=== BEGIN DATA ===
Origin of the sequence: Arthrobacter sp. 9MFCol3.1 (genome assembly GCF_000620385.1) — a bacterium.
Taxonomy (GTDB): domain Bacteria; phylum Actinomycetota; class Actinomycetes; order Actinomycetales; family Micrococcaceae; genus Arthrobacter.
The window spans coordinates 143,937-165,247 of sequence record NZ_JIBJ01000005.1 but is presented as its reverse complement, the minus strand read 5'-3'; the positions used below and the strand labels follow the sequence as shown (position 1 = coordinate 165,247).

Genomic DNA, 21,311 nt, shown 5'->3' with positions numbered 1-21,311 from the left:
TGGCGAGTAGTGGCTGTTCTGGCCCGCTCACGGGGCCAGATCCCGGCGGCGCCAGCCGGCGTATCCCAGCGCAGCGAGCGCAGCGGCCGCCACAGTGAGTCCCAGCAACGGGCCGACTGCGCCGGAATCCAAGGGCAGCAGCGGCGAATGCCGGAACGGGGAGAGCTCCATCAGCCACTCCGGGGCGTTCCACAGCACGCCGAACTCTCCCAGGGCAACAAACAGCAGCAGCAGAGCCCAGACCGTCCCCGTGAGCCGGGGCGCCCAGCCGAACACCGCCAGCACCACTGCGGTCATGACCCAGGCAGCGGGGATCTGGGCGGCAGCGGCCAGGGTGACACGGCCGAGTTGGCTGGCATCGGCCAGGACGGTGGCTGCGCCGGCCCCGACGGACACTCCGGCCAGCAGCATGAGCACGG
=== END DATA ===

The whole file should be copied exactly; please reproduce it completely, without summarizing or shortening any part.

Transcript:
Origin of the sequence: Arthrobacter sp. 9MFCol3.1 (genome assembly GCF_000620385.1) — a bacterium.
Taxonomy (GTDB): domain Bacteria; phylum Actinomycetota; class Actinomycetes; order Actinomycetales; family Micrococcaceae; genus Arthrobacter.
The window spans coordinates 143,937-165,247 of sequence record NZ_JIBJ01000005.1 but is presented as its reverse complement, the minus strand read 5'-3'; the positions used below and the strand labels follow the sequence as shown (position 1 = coordinate 165,247).

Genomic DNA, 21,311 nt, shown 5'->3' with positions numbered 1-21,311 from the left:
TGGCGAGTAGTGGCTGTTCTGGCCCGCTCACGGGGCCAGATCCCGGCGGCGCCAGCCGGCGTATCCCAGCGCAGCGAGCGCAGCGGCCGCCACAGTGAGTCCCAGCAACGGGCCGACTGCGCCGGAATCCAAGGGCAGCAGCGGCGAATGCCGGAACGGGGAGAGCTCCATCAGCCACTCCGGGGCGTTCCACAGCACGCCGAACTCTCCCAGGGCAACAAACAGCAGCAGCAGAGCCCAGACCGTCCCCGTGAGCCGGGGCGCCCAGCCGAACACCGCCAGCACCACTGCGGTCATGACCCAGGCAGCGGGGATCTGGGCGGCAGCGGCCAGGGTGACACGGCCGAGTTGGCTGGCATCGGCCAGGACGGTGGCTGCGCCGGCCCCGACGGACACTCCGGCCAGCAGCATGAGCACGG